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I PROBABLY INHERITED the record-collecting gene from my father. He grew up in the era of the 45-rpm single, and he owns hundreds if not thousands of them — the R&B, soul, and funk sides of his youth, bundled on shelves in satisfyingly uniform rows, each disc in its own hand-numbered sleeve. His favorites are loaded into a refurbished 1960s-era jukebox, which sits in the dining room with a small wicker tray of quarters balanced on its lip. No one’s collecting the fee, of course, but you still have to pump the machine full of change to make it sing.
This is a story about a jukebox big enough to store every record in my father’s collection and small enough to fit in the palm of his hand, but it begins with an album I had when I was 12 called The Complete Story of Roxanne. It was a fly-by-night knockoff album — just a couple of studio hacks recording cheap cover versions of a group of popular songs — but it is also part of the history of an argument that took place on the radio in 1985 and 1986, beginning with UTFO’s novelty hit "Roxanne, Roxanne." In the song, the Kangol Kid, Doctor Ice, and the Educated Rapper relate their attempts to woo the new girl on the block, all of which end in abject humiliation. Soon after the song became a hit, a teenager calling herself Roxanne Shante recorded a withering answer track called "Roxanne’s Revenge." UTFO, realizing the commercial potential of a feud, found their own claimant to the throne in a young woman who called herself, in an explicit challenge, the Real Roxanne. Thereafter, a flood of bewildering answer songs was recorded by a mystifying array of artists. The fad lasted the better part of two years, and by the end it had become a sour joke.
Many years later, I stumbled across another copy of the Complete Story of Roxanne and went online to see if I could find out anything about it. I was surprised to find an item on Allmusic.com claiming that there had been more than 100 Roxanne-answer songs — 103, to be exact. This would almost certainly qualify it, by an immense margin, as the most answered song in history. But Allmusic’s claim turned out to be nearly impossible to confirm. I found estimates by people who were making Roxanne records at the time that placed the figure as low as 20. Still, I felt something forming in my gut: I wanted — no, I needed — to find every Roxanne-answer track ever made.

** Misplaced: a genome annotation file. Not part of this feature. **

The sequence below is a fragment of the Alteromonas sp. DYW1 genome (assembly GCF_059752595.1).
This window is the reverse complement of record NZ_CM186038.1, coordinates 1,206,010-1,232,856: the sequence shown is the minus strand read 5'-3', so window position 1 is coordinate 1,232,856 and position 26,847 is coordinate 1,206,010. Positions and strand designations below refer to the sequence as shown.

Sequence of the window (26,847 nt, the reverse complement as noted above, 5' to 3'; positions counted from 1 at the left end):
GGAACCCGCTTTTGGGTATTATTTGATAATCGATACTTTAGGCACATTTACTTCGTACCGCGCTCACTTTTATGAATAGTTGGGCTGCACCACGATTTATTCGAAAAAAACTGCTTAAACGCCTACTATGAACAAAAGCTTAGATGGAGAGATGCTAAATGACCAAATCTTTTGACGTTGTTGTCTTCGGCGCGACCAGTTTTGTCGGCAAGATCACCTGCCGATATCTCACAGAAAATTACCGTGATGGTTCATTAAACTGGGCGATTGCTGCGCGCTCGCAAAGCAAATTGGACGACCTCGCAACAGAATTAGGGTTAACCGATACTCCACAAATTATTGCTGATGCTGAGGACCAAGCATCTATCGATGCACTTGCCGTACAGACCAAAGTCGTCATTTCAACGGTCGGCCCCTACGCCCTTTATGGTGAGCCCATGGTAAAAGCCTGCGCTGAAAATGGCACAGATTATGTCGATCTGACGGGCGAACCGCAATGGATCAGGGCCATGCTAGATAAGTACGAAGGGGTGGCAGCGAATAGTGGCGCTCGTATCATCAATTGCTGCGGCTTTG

Despite its uncanny specificity (103?), I suspected the Allmusic figure was apocryphal. The ambivalent nature of the quest became part of its allure: no one knew how many there were for sure, and it was likely no one cared. Without much problem, I found a few of the easy ones — the original and various salvos from Roxannes Real and Shante — for a few dollars. I put together a list of every Roxanne-answer song I could find mention of and came up with more than a dozen, including "The Parents of Roxanne," by Gigolo Tony and Lacey Lace, a Miami bass duo; "Roxy (Roxanne’s Sister)" by D.W. and the Party Crew; "Roxanne’s a Man," by Ralph Rolle; "Roxanne’s Doctor (The Real Man)" by Dr. Freshh. Then I forgot about them for a while. But one night, about a year later, I came across a listing on eBay for a single I’d never heard mentioned before: "Roxanne’s Real Fat," by a group called the Potato Chips. My heart skipped; I felt a telescoping vertigo. Here was a record by an unknown group on a tiny imprint; maybe there really were dozens more just like it out there, slowly going to warp and to scratch in basements and old warehouses. Maybe there were more than 100, and they were just waiting for someone to rescue them.
This set me off anew, and after a flurry of e-mails, telephone calls, and Googling, I had a somewhat larger list, as well as a handful of tantalizing leads, like the girl in England who said she vaguely recalled a Roxanne-answer song called "She Died," but couldn’t remember by whom. I found copies of the Korner Boys’ "Saga of Roxanne," Zelee’s "No More Roxanne," and the East Coast Boys’ "The Final Word (No More Roxanne)" — it seemed somehow very Roxanne that when the cycle reached its dénouement, even the backlash had become over-subscribed. But after a time my enthusiasm waned. Occasionally I’d see a record on my list for sale online or in a shop, but in the years since I’d started looking, the prices of old-school hip-hop records had soared, and I found it increasingly hard to part with $15 for a single that, I could be almost certain, was going to be, at best, sublimely ridiculous.